How to Avoid &/or Manage Cannabis Induced Anxiety (Part Three)

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How to Avoid &/or Manage Cannabis Induced Anxiety (Part Three)

Part three in our blog series Understanding the Relationship Between Cannabis and Anxiety

Written By: CannaRanda B

“Educated – Medicated – Dedicated”

Maybe you have had an overwhelming experience with cannabis? Why would you want to try something that may have caused anxiety, paranoia, or even an uneasy or sea sick feeling? I can understand how that kind of experience could easily affect your perception of cannabis , because at one time, that was me. However, a little education and research led me to some successful tricks to manage possible cannabis induced anxiety and even enjoy cannabis recreationally, that I would like to share with you!

In my previous blog we discuss cannabinoids as a major component of cannabis, however, also found in cannabis are terpenes. These are found in all plants that have a smell. In fact, it is what gives them smell! They are also what are responsible for the effects that may be present in that plant. For example, lavender contains a terpene named linalool. It has calming, anxiolytic properties when inhaled, making it popular and useful in essential oil. Linalool is also found in cannabis! So as you can imagine, cannabis that smells floral is likely to contain linalool and has the possibility to have a calming and anxiolytic effect!

If you are looking to enjoy a cannabis high that is less likely to overwhelm and leave you with a bad time, beta-caryophyllene is another fantastic terpene to look for. Caryophyllene is found in pepper, cloves and rosemary. I have had a lot of luck finding this terpene in kushes and even some “sativa” strains that have peppery or spicy notes in the nose, like Golden Goat. Knowing these terpenes and their smells can expand your options. Many people think that “sativa” strains are not an option for them because of cannabis induced anxiety. Now we are finding, that with the right cannabinoid and terpene profile, you can still enjoy cultivars that inspire energy, creativity, and amplify social settings.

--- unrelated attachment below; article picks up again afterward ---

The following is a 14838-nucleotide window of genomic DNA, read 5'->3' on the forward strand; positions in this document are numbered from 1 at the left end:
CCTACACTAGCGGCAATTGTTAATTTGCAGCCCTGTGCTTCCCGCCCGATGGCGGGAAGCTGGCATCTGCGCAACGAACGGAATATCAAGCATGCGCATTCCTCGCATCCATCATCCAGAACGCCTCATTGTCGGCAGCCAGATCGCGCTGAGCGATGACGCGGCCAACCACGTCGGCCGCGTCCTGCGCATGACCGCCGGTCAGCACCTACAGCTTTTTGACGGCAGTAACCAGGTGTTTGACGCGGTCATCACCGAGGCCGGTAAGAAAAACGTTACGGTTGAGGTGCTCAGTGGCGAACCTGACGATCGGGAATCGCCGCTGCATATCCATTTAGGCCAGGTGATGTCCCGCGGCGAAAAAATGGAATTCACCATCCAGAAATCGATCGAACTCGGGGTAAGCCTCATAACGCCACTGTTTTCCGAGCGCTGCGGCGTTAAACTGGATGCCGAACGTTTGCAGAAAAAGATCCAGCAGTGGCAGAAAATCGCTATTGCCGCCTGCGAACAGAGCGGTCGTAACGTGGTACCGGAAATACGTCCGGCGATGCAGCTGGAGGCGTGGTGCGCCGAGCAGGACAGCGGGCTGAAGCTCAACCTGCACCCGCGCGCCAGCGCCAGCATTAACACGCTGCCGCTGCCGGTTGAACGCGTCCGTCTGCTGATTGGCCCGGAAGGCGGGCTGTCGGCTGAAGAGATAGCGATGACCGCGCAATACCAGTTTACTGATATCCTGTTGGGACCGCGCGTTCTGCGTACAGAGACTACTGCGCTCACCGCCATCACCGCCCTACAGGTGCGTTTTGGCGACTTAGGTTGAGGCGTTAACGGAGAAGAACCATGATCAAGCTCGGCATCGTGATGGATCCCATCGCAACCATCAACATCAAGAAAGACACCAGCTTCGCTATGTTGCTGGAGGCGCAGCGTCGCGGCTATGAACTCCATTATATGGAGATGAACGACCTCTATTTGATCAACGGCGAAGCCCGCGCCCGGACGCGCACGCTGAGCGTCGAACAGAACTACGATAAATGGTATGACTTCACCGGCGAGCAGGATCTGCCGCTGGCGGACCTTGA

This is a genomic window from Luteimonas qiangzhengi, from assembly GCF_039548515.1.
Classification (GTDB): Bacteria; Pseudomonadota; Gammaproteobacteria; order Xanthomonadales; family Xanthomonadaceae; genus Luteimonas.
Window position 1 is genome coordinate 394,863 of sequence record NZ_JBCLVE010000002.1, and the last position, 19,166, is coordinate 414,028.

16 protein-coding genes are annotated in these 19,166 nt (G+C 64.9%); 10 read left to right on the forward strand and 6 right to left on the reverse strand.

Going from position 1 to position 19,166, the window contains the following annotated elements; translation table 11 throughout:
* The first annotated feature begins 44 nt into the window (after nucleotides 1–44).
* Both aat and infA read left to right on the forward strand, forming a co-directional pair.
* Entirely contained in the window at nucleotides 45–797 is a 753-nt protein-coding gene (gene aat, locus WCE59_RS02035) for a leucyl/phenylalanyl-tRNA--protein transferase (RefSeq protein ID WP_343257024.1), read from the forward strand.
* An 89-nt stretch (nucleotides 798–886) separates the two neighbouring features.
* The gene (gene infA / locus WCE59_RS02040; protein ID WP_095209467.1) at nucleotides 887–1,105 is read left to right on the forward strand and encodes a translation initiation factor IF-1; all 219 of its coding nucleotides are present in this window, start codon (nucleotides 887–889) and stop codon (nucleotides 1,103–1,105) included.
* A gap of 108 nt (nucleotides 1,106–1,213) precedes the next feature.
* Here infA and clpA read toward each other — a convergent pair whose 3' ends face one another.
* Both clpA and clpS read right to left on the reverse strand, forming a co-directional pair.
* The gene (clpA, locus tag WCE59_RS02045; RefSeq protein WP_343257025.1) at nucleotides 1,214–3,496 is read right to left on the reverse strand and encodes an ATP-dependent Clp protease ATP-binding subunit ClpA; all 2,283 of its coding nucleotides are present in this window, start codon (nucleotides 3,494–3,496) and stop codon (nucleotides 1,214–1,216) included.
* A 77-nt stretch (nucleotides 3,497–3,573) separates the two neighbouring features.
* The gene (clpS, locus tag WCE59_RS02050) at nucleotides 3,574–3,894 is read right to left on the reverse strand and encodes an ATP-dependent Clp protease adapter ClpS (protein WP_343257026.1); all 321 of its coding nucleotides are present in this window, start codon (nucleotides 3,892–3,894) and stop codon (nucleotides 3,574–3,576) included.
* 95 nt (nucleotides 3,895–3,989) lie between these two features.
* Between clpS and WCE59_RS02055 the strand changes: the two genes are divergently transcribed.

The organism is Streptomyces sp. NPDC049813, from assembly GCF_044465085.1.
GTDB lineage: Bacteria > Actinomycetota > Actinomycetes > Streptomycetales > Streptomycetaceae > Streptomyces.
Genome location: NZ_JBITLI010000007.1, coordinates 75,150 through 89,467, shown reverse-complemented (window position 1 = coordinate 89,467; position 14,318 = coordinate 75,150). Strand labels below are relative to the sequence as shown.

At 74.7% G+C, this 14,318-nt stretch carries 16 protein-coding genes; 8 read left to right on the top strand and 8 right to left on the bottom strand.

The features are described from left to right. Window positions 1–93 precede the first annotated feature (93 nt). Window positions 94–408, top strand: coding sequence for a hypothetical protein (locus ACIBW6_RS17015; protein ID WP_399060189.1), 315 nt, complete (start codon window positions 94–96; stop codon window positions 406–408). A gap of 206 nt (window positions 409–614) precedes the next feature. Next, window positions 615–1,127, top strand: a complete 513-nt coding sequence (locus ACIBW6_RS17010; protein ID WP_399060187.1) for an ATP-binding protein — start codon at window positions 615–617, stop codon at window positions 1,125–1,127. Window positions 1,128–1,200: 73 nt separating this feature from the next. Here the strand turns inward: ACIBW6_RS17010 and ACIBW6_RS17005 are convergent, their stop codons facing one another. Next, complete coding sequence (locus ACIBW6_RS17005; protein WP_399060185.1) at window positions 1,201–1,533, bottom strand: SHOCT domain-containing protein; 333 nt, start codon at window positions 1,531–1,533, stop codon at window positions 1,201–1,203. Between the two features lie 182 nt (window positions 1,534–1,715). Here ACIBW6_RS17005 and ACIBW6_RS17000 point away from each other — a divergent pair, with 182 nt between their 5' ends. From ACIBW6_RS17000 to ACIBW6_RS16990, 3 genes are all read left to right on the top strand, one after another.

When looking at the plant as a recreational tool, it is important to also keep in mind that THC, in large doses, can induce anxiety, even with these magical terpenes. I suggest looking for cultivars that have lower THC contents particularly when looking for a more uplifting experience. You can also try starting with what is known as a “type 2” flower, meaning it has high content of both THC and CBD for a more mellow result. As previously discussed in part one of this blog series: Physiology of Anxiety & Cannabinoids, CBD can counteract negative effects and discomfort that can be present if your high is too overwhelming. It has been referred to as the “Panic Button”. For my own recreation I keep a CBD vape or pre-roll handy for immediate relief should I find myself uncomfortable from my cannabis experience. Chewing on peppercorns can also help with anxious feelings brought on by cannabis, as they contain caryophyllene! Sounds crazy, but it has the possibility to help!

To set yourself up for the best experience, make sure you are in a comfortable setting, appropriately hydrated and keep some good snacks handy. Food has been shown to reduce a “high” by speeding your metabolism burning through it quicker. Cannabis makes food taste better due to the higher release of dopamine, so this is a good idea either way! If your concerned about over indulging in the munchie phase of cannabis, keep healthier snacks or a meal prepared.

All of this information can be quite overwhelming to take in, but with an educated budtender it is possible to medicate and recreate. That’s what we are here for at Urban Farmacy! With our budtenders you can discuss your fears or concerns and together we can find the best options for you! Hope to see you soon!

Resources

THE JOURNAL OF PHARMACOLOGY AND EXPERIMENTAL THERAPEUTICS Vol. 318, No.

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Authors Kathuria, S Gaetani, S Fegley, D et al. “Modulation of anxiety through blockade of anandamide hydrolysis“ 2003

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Copyright © 2006 by The American Society for Pharmacology and Experimental Therapeutics

Gary L. Wenk Ph.D. “Why Do Munchies Taste so Good When You’re High?


Photos: https://www.pexels.com/search/cannabis/

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